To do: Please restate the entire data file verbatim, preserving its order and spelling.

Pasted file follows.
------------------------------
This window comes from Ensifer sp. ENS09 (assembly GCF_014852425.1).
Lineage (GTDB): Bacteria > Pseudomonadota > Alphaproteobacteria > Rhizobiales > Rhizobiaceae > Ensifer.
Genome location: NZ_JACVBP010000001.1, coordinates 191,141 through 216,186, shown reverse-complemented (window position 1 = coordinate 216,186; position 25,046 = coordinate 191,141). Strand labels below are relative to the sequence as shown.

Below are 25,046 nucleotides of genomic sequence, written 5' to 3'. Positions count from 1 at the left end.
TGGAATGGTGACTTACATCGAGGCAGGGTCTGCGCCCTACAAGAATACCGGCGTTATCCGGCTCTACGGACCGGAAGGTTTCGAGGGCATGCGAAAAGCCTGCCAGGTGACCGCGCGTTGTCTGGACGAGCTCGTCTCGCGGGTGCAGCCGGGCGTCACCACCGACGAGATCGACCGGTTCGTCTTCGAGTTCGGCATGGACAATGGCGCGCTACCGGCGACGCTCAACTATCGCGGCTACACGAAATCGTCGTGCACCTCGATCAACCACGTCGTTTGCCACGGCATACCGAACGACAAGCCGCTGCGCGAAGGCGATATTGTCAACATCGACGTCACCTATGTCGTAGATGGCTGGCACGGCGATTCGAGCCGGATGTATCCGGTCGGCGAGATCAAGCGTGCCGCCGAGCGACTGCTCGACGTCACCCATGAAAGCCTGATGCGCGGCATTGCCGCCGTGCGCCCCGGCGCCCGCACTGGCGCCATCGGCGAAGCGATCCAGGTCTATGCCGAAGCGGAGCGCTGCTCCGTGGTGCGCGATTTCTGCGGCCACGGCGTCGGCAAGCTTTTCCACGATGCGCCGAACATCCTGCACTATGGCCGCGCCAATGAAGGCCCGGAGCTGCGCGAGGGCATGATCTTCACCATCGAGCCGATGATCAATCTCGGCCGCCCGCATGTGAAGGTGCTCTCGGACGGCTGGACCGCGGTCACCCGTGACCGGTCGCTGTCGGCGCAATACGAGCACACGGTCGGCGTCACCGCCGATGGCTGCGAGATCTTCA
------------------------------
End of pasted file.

This window comes from Ensifer sp. ENS09 (assembly GCF_014852425.1).
Lineage (GTDB): Bacteria > Pseudomonadota > Alphaproteobacteria > Rhizobiales > Rhizobiaceae > Ensifer.
Genome location: NZ_JACVBP010000001.1, coordinates 191,141 through 216,186, shown reverse-complemented (window position 1 = coordinate 216,186; position 25,046 = coordinate 191,141). Strand labels below are relative to the sequence as shown.

Below are 25,046 nucleotides of genomic sequence, written 5' to 3'. Positions count from 1 at the left end.
TGGAATGGTGACTTACATCGAGGCAGGGTCTGCGCCCTACAAGAATACCGGCGTTATCCGGCTCTACGGACCGGAAGGTTTCGAGGGCATGCGAAAAGCCTGCCAGGTGACCGCGCGTTGTCTGGACGAGCTCGTCTCGCGGGTGCAGCCGGGCGTCACCACCGACGAGATCGACCGGTTCGTCTTCGAGTTCGGCATGGACAATGGCGCGCTACCGGCGACGCTCAACTATCGCGGCTACACGAAATCGTCGTGCACCTCGATCAACCACGTCGTTTGCCACGGCATACCGAACGACAAGCCGCTGCGCGAAGGCGATATTGTCAACATCGACGTCACCTATGTCGTAGATGGCTGGCACGGCGATTCGAGCCGGATGTATCCGGTCGGCGAGATCAAGCGTGCCGCCGAGCGACTGCTCGACGTCACCCATGAAAGCCTGATGCGCGGCATTGCCGCCGTGCGCCCCGGCGCCCGCACTGGCGCCATCGGCGAAGCGATCCAGGTCTATGCCGAAGCGGAGCGCTGCTCCGTGGTGCGCGATTTCTGCGGCCACGGCGTCGGCAAGCTTTTCCACGATGCGCCGAACATCCTGCACTATGGCCGCGCCAATGAAGGCCCGGAGCTGCGCGAGGGCATGATCTTCACCATCGAGCCGATGATCAATCTCGGCCGCCCGCATGTGAAGGTGCTCTCGGACGGCTGGACCGCGGTCACCCGTGACCGGTCGCTGTCGGCGCAATACGAGCACACGGTCGGCGTCACCGCCGATGGCTGCGAGATCTTCA